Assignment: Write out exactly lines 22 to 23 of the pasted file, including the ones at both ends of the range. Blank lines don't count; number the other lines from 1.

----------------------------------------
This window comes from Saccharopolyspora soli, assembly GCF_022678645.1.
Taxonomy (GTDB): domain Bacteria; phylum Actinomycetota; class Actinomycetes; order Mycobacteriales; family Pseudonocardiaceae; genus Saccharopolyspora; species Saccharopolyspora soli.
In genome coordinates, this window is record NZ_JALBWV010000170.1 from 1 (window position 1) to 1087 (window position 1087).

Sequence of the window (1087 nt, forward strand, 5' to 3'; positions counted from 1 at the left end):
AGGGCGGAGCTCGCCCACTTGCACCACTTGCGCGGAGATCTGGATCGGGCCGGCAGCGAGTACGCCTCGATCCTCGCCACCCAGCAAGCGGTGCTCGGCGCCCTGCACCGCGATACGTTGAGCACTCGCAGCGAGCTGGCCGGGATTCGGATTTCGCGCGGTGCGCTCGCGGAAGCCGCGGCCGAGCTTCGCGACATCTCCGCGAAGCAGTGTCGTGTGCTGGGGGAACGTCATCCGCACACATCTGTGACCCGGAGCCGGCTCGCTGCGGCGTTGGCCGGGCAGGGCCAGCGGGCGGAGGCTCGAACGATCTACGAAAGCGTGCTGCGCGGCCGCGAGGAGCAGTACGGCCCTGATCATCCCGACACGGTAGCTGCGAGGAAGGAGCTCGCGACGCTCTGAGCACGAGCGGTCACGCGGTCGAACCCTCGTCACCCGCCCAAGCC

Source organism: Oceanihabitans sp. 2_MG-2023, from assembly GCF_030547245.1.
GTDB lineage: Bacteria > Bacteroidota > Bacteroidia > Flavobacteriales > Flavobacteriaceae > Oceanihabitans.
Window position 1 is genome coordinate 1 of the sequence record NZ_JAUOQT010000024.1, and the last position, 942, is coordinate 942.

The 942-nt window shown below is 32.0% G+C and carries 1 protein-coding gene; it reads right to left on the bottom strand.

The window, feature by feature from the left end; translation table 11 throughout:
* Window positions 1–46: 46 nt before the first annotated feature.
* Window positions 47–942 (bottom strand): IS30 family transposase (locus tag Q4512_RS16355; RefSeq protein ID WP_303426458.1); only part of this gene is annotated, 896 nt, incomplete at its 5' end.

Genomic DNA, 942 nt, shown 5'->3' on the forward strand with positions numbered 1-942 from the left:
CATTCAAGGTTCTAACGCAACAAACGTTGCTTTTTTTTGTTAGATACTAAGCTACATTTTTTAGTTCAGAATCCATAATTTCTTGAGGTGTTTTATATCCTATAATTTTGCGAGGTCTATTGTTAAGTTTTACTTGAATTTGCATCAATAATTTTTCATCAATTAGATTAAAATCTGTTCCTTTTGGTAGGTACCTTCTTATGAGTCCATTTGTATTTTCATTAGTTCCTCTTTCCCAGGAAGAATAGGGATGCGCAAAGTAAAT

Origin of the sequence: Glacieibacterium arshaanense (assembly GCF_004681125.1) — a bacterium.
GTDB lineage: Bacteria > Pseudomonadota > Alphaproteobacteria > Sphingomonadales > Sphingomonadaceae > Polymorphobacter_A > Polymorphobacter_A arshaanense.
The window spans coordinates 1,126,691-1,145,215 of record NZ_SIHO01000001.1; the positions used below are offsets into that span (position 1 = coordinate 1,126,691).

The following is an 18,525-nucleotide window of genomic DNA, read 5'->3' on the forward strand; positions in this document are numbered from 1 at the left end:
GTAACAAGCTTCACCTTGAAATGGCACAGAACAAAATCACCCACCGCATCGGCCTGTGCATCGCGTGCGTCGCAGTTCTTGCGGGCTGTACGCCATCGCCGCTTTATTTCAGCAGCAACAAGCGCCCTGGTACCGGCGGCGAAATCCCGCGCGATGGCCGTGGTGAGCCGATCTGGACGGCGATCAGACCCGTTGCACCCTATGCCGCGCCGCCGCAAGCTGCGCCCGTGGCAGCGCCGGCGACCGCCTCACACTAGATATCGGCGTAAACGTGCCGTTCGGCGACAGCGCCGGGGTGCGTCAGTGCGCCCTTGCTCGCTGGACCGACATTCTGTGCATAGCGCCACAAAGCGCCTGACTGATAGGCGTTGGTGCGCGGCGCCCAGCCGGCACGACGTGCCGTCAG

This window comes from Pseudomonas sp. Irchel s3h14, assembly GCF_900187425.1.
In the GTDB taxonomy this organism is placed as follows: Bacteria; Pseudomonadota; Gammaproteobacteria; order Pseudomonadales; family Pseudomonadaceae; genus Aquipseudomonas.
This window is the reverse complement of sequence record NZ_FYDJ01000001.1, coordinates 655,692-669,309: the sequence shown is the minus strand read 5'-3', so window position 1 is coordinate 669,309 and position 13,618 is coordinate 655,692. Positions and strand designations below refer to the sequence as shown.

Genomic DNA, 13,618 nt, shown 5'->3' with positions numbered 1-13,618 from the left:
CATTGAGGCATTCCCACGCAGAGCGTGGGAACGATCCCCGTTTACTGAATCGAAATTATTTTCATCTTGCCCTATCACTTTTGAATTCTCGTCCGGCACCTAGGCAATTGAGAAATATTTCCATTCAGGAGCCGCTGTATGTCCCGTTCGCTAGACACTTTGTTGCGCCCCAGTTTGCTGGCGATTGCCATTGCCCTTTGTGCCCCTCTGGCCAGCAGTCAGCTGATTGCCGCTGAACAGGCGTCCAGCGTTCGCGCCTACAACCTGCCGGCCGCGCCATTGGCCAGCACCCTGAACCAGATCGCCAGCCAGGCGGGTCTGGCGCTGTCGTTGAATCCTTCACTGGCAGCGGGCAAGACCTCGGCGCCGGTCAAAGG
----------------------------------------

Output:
This window is the reverse complement of sequence record NZ_FYDJ01000001.1, coordinates 655,692-669,309: the sequence shown is the minus strand read 5'-3', so window position 1 is coordinate 669,309 and position 13,618 is coordinate 655,692. Positions and strand designations below refer to the sequence as shown.

Genomic DNA, 13,618 nt, shown 5'->3' with positions numbered 1-13,618 from the left: